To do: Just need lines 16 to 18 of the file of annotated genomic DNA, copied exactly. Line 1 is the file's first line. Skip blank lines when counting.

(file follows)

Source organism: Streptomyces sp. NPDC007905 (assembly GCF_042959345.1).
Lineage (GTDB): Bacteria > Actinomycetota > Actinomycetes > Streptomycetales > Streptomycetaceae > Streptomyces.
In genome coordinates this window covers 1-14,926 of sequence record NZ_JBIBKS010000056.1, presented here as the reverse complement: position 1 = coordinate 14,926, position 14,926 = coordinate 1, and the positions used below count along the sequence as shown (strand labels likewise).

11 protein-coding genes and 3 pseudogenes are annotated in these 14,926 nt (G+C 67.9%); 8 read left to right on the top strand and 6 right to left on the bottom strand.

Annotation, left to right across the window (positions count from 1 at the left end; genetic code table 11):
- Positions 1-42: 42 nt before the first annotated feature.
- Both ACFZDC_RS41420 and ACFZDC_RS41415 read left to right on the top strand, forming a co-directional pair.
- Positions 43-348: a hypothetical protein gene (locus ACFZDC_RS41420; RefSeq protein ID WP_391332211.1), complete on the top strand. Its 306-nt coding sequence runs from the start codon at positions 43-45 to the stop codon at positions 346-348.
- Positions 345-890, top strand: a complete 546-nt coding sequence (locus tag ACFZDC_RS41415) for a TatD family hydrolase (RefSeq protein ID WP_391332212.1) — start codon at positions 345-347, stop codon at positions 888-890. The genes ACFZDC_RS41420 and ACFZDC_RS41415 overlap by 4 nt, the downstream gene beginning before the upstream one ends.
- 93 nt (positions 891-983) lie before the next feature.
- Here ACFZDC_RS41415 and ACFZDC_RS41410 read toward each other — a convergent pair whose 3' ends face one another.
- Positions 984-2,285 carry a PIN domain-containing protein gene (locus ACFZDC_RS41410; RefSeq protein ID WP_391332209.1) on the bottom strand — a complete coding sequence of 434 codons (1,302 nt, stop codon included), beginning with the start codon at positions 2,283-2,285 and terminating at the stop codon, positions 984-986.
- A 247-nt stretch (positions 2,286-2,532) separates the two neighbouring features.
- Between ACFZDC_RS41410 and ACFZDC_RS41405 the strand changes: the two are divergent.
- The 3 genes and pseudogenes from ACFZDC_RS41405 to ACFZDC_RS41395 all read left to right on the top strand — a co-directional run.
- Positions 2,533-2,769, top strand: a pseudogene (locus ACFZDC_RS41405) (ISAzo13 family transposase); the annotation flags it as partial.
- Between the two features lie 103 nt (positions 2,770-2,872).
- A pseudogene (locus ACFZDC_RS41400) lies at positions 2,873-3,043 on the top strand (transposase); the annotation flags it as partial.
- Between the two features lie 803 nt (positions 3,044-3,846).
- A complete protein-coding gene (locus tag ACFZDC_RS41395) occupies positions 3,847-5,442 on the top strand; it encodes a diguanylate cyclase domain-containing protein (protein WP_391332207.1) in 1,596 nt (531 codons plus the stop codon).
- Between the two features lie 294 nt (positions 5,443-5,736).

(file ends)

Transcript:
- Positions 2,533-2,769, top strand: a pseudogene (locus ACFZDC_RS41405) (ISAzo13 family transposase); the annotation flags it as partial.
- Between the two features lie 103 nt (positions 2,770-2,872).
- A pseudogene (locus ACFZDC_RS41400) lies at positions 2,873-3,043 on the top strand (transposase); the annotation flags it as partial.